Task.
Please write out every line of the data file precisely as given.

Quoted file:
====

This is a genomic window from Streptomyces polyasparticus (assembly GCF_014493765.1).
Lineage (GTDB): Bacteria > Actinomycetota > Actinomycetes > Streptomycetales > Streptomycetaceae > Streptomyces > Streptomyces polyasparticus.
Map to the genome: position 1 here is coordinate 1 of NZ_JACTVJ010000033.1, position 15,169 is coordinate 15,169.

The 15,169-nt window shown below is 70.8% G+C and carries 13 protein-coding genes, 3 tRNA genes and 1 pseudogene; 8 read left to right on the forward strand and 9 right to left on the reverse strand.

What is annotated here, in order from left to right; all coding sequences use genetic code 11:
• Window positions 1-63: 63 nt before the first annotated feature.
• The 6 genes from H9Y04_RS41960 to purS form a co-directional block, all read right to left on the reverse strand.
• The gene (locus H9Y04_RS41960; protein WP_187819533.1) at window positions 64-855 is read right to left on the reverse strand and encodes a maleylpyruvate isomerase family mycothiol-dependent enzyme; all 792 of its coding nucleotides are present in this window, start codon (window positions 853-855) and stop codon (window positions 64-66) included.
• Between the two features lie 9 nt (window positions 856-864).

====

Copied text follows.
This is a genomic window from Streptomyces polyasparticus (assembly GCF_014493765.1).
Lineage (GTDB): Bacteria > Actinomycetota > Actinomycetes > Streptomycetales > Streptomycetaceae > Streptomyces > Streptomyces polyasparticus.
Map to the genome: position 1 here is coordinate 1 of NZ_JACTVJ010000033.1, position 15,169 is coordinate 15,169.

The 15,169-nt window shown below is 70.8% G+C and carries 13 protein-coding genes, 3 tRNA genes and 1 pseudogene; 8 read left to right on the forward strand and 9 right to left on the reverse strand.

What is annotated here, in order from left to right; all coding sequences use genetic code 11:
• Window positions 1-63: 63 nt before the first annotated feature.
• The 6 genes from H9Y04_RS41960 to purS form a co-directional block, all read right to left on the reverse strand.
• The gene (locus H9Y04_RS41960; protein WP_187819533.1) at window positions 64-855 is read right to left on the reverse strand and encodes a maleylpyruvate isomerase family mycothiol-dependent enzyme; all 792 of its coding nucleotides are present in this window, start codon (window positions 853-855) and stop codon (window positions 64-66) included.
• Between the two features lie 9 nt (window positions 856-864).